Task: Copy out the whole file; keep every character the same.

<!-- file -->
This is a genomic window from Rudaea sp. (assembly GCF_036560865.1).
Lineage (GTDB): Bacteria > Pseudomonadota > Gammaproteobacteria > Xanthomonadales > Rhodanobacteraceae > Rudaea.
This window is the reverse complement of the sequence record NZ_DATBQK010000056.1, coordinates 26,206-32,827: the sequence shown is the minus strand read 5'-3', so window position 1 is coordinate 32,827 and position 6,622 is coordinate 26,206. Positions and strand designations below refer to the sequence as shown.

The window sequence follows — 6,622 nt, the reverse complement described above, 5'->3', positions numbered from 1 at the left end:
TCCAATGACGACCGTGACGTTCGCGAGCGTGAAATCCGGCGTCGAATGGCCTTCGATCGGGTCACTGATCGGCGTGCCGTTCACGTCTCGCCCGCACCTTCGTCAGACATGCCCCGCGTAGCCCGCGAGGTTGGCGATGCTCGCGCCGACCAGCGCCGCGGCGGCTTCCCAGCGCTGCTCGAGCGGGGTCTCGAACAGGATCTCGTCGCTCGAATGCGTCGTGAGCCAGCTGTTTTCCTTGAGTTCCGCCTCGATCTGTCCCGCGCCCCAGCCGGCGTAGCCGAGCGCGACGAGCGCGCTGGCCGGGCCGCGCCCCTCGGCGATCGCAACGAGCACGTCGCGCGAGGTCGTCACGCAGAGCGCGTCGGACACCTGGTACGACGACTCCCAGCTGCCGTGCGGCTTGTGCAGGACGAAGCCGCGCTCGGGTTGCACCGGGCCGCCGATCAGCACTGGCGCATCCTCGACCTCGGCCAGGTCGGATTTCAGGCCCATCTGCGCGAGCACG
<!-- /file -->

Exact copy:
This is a genomic window from Rudaea sp. (assembly GCF_036560865.1).
Lineage (GTDB): Bacteria > Pseudomonadota > Gammaproteobacteria > Xanthomonadales > Rhodanobacteraceae > Rudaea.
This window is the reverse complement of the sequence record NZ_DATBQK010000056.1, coordinates 26,206-32,827: the sequence shown is the minus strand read 5'-3', so window position 1 is coordinate 32,827 and position 6,622 is coordinate 26,206. Positions and strand designations below refer to the sequence as shown.

The window sequence follows — 6,622 nt, the reverse complement described above, 5'->3', positions numbered from 1 at the left end:
TCCAATGACGACCGTGACGTTCGCGAGCGTGAAATCCGGCGTCGAATGGCCTTCGATCGGGTCACTGATCGGCGTGCCGTTCACGTCTCGCCCGCACCTTCGTCAGACATGCCCCGCGTAGCCCGCGAGGTTGGCGATGCTCGCGCCGACCAGCGCCGCGGCGGCTTCCCAGCGCTGCTCGAGCGGGGTCTCGAACAGGATCTCGTCGCTCGAATGCGTCGTGAGCCAGCTGTTTTCCTTGAGTTCCGCCTCGATCTGTCCCGCGCCCCAGCCGGCGTAGCCGAGCGCGACGAGCGCGCTGGCCGGGCCGCGCCCCTCGGCGATCGCAACGAGCACGTCGCGCGAGGTCGTCACGCAGAGCGCGTCGGACACCTGGTACGACGACTCCCAGCTGCCGTGCGGCTTGTGCAGGACGAAGCCGCGCTCGGGTTGCACCGGGCCGCCGATCAGCACTGGCGCATCCTCGACCTCGGCCAGGTCGGATTTCAGGCCCATCTGCGCGAGCACG